Red Clay Ashes (343 pp. $16.99, paper; $2.99, Kindle) is a novel set in the Vietnam War. Author Julie Tulba was inspired to write it after a trip to Vietnam. The plot focuses on the role of female Vietnam War correspondents. The main character is based on Anne Morrissey Merrick, who married a male journalist and raised a child in Saigon until America withdrew its combat troops in 1973.
The book opens in Saigon in 1975. As the communist forces close in, Hazel Baxter is evacuated, but not with her husband. The novel then jumps to 2005. Hazel’s daughter Bee is dealing with the death of her mother, whom she knows little about. She makes a trip to visit a friend of her mother, Suzanne, a Pulitzer Prize-winning journalist. She shocks Bee with the story of her mother when she was a freelancer in Vietnam starting in 1967.
The novel has two tracks—Hazel’s and Bee’s. Hazel’s story makes up about eighty percent of the book. This gives Tulba the opportunity to highlight female journalists and to hit some interesting topics.
Hazel uses her press credentials to go on a patrol, visit a military hospital, participate in a psyop mission, ride in a tank to rescue a family, explore a VC tunnel, and expose the mistreatment of prisoners in South Vietnam’s Con Son prison. Meanwhile, she has a relationship with a veteran male journalist. All of this is news to Bee.
Tulba did her homework. She includes a bibliography, which is unusual for a novel. She is interested in shining a light on a war she feels is ignored in American History classes. And in highlighting female war correspondents.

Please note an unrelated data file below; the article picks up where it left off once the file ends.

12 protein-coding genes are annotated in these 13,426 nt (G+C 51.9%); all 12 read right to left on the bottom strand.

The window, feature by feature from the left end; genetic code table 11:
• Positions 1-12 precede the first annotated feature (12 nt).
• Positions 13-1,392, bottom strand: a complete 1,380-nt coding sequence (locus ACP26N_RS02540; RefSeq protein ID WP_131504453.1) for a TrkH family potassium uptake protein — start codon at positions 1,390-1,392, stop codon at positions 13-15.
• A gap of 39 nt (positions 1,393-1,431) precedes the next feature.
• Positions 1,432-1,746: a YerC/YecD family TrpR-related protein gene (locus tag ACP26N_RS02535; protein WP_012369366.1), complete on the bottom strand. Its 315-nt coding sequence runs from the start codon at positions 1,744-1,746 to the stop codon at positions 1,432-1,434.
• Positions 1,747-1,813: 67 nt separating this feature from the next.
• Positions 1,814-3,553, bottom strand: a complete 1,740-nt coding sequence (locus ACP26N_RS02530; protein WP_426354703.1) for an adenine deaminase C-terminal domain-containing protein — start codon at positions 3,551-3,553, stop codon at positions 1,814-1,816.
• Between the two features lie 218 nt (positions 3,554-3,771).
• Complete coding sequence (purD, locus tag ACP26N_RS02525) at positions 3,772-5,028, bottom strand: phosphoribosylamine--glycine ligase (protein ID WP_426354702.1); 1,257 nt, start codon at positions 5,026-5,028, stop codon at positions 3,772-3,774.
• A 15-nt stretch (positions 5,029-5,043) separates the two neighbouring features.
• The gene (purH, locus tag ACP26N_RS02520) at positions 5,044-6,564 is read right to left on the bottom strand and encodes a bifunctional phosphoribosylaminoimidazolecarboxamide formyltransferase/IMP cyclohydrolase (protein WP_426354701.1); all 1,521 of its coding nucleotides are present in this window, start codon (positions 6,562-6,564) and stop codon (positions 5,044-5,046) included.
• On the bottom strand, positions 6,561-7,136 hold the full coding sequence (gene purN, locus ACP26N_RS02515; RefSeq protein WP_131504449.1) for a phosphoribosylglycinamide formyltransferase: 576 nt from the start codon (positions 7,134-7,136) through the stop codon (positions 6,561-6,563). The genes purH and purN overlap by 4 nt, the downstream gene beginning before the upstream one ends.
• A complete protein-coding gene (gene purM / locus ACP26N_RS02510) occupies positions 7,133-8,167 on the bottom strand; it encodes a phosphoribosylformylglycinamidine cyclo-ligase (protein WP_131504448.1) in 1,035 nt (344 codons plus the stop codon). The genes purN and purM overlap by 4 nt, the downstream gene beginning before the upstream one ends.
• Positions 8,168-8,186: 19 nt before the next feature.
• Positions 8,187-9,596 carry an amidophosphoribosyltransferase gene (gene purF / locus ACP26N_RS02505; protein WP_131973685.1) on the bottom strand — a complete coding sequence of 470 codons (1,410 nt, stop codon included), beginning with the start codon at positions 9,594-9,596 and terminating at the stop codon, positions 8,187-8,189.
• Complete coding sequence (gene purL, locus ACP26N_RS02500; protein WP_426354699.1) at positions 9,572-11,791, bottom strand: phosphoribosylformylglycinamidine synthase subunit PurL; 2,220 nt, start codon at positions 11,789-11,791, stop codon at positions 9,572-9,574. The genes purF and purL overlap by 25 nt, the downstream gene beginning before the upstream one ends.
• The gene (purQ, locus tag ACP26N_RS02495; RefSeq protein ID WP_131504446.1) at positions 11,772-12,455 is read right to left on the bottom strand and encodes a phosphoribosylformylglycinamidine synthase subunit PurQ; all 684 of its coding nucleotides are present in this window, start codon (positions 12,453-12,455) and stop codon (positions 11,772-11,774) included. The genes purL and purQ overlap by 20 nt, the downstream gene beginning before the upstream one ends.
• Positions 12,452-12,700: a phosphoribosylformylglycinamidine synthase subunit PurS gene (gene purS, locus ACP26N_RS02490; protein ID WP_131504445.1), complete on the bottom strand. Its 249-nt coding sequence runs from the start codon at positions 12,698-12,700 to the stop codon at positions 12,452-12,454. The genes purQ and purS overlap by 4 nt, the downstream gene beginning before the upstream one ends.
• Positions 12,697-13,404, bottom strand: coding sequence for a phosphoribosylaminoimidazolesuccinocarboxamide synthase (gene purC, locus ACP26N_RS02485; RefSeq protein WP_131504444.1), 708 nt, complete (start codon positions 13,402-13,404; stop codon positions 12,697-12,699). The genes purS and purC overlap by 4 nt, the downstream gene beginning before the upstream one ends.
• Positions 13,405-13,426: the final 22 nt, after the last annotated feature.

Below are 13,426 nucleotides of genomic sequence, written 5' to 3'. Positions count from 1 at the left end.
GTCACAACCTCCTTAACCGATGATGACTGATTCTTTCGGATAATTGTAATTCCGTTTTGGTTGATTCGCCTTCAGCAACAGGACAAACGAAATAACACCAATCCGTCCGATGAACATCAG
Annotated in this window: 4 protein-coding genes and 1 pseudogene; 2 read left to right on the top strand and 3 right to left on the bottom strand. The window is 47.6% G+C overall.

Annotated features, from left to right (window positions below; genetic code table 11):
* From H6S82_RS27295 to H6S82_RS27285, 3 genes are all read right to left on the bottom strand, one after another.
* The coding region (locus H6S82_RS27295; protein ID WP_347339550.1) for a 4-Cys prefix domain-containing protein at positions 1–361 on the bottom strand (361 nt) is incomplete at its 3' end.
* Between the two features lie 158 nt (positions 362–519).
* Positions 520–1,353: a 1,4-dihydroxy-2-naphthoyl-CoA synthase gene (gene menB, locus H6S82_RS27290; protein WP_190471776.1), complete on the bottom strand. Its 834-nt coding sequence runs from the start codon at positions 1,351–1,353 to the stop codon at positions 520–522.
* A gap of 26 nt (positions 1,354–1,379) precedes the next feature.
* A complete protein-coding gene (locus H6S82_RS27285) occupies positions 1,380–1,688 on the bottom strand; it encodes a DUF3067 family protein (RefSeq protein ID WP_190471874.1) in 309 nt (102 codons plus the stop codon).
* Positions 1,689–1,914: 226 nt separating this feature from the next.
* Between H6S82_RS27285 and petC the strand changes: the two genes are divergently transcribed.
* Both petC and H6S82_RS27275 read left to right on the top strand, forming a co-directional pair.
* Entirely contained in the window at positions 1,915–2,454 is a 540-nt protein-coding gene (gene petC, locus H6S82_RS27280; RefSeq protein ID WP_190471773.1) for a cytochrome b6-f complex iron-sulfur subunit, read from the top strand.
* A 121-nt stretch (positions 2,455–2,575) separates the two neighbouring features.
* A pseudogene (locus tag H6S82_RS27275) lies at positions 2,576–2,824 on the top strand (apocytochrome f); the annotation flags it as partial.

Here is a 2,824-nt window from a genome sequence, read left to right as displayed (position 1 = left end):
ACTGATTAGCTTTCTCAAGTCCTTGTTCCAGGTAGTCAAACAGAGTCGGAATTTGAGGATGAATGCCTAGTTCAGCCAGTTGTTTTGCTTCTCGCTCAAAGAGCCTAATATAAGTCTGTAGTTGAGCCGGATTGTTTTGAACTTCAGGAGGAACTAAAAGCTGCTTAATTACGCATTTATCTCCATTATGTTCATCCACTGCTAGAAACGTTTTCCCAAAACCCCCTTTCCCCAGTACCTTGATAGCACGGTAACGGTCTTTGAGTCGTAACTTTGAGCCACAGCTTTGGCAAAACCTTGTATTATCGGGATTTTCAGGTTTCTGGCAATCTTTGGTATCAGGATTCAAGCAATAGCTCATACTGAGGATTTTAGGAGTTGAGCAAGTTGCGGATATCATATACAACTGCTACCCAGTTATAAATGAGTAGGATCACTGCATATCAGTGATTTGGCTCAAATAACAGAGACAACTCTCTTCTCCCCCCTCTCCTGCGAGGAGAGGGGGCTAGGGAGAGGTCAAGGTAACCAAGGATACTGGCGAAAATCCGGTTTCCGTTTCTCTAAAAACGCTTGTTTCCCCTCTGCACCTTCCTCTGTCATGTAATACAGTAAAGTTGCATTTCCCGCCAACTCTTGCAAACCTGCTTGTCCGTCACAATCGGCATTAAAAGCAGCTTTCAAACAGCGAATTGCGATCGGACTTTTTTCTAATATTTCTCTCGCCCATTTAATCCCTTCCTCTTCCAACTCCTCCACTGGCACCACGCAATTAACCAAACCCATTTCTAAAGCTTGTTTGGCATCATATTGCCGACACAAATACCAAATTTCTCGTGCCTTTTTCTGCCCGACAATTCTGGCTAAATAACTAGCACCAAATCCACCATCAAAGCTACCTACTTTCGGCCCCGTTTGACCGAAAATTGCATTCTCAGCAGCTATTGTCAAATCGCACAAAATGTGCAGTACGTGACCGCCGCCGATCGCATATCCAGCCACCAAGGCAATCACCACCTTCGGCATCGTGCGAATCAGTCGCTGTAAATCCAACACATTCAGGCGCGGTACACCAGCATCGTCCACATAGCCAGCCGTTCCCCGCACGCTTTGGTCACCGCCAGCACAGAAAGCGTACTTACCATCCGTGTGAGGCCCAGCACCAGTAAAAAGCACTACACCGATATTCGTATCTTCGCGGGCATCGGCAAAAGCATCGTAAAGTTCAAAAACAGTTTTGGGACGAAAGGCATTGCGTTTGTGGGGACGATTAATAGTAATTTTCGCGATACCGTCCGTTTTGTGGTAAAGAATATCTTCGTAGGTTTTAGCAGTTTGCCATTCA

Hazel and Suzanne risk their lives breaking a glass ceiling. Vietnam was the first American war in which journalists could go anywhere and watch anything. Tulba having Hazel take advantage of that allows her to give readers a taste of the seamier side of the war. That includes plunking Hazel in Hue during the 1968 Tet Offensive where she is wounded and sees death and destruction up close.
Hazel does it partly for the adrenalin rush. She also puts her job ahead of her family. However, Tulba avoids the stereotype of war correspondents being hard partiers. Instead, Tulba trods a less-traveled path by implying that journalists can have PTSD. This explains Hazel’s poor parenting.
There is a definite feminist vibe. The novel is antiwar, but it is not overdone. The book has no significant Vietnamese characters, so we do not get much on the effects of the war on civilians.
Instead, we get a reporter’s view, which includes the lying and exaggerating at the “5 O’Clock Follies” official military press briefings. Hazel sees and writes about the failure of the Americans winning the “hearts and minds” of the South Vietnamese people and about the devastation cause by spraying Agent Orange.
I enjoyed Red Clay Ashes. It is part romance, part mystery, and part history. While the romance is straight out of a rom-com without the com, overall the novel is well-written and Tulba’s attention to history is commendable.
Just don’t read it as a parenting guide.
Julie Tulba’s website is julietulba.com